Andrea Cook, PhD, is a biostatistician whose work focuses on leveraging available data such as electronic health records (EHRs) to efficiently address important public health questions and improve the overall health of our population. Dr. Cook has developed research methods using EHRs and other existing health care data for major initiatives led by the National Institutes of Health (NIH), the Centers for Disease Control and Prevention (CDC), and the U.S. Food and Drug Administration (FDA). Her work spans many areas, including hypertension control, cancer screening, obesity, diabetes, built environment, and alternative medicine for pain.
The goal of Dr. Cook’s research is finding interventions that improve patient care. She studies how pragmatic clinical trials, which are conducted under real-world conditions in health care organizations such as Kaiser Permanente Washington, can deliver more effective care and improve patient outcomes. Dr. Cook is a lead biostatistician for the Biostatistics and Study Design Core of the NIH Collaboratory, which facilitates the implementation of pragmatic clinical trials. She addresses the numerous statistical challenges of pragmatic clinical trials including how to design studies to answer research questions without impeding the delivery of care and how to use EHRs for more cost-effective studies.
Dr. Cook also studies how to use EHR data to improve the way we monitor the safety of new medical products including vaccines, drugs, and medical devices. She contributes to the FDA Sentinel Initiative and the CDC Vaccine Safety Datalink and has led the development of new statistical methods for actively monitoring medical products for rare adverse events using distributed data networks.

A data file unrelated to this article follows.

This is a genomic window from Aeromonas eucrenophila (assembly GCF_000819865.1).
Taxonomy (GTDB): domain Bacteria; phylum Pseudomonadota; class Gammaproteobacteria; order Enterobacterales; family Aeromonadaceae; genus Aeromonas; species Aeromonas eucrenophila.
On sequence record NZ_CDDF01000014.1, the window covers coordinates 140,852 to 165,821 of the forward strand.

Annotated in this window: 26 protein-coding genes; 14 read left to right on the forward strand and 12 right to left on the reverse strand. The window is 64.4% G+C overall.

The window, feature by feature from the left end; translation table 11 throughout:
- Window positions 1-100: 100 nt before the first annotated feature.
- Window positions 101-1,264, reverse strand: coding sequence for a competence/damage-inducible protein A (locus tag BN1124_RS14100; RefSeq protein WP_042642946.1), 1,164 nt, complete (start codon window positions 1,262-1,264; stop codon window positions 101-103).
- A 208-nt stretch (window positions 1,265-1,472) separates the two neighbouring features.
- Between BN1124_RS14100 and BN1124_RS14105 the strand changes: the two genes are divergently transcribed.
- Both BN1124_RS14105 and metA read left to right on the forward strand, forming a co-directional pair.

Dr. Cook obtained her PhD in biostatistics from the Harvard T.H. Chan School of Public Health in 2005. She is a member of the American Statistical Association and the Western North American Region of the International Biometric Society. She is also an affiliate professor in biostatistics at the University of Washington.
Role of built environment; obesity prevention and control; nutrition
Analysis of longitudinal data; sequential methods
Physical activity; nutrition; built environment
Onega T, Cook A, Kirlin B, Buist D, Tuzzio L. PS3-16: the influence of travel time on breast cancer diagnosis and treatment. Clin Med Res. 2010;8(3-4):196. PubMed
Kerlikowske K, Cook AJ, Buist DS, Cummings SR, Vachon C, Vacek P, Miglioretti DL. Breast cancer risk by breast density, menopause, and postmenopausal hormone therapy use. J Clin Oncol. 2010 Aug 20;28(24):3830-7. Epub 2010 Jul 19. PubMed
Grow HM, Cook AJ, Arterburn DE, Saelens BE, Drewnowski A, Lozano P. Child obesity associated with social disadvantage of children's neighborhoods. Soc Sci Med. 2010 Aug;71(3):584-91. Epub 2010 May 12. PubMed
Cook AJ, Elmore JG, Miglioretti DL, Sickles EA, Bowles EJ, Cutter GR, Carney PA. Decreased accuracy in interpretation of community-based screening mammography for women with multiple clinical risk factors. J Clin Epidemiol. 2010 Apr;63(4):441-51. Epub 2009 Sep 9. PubMed
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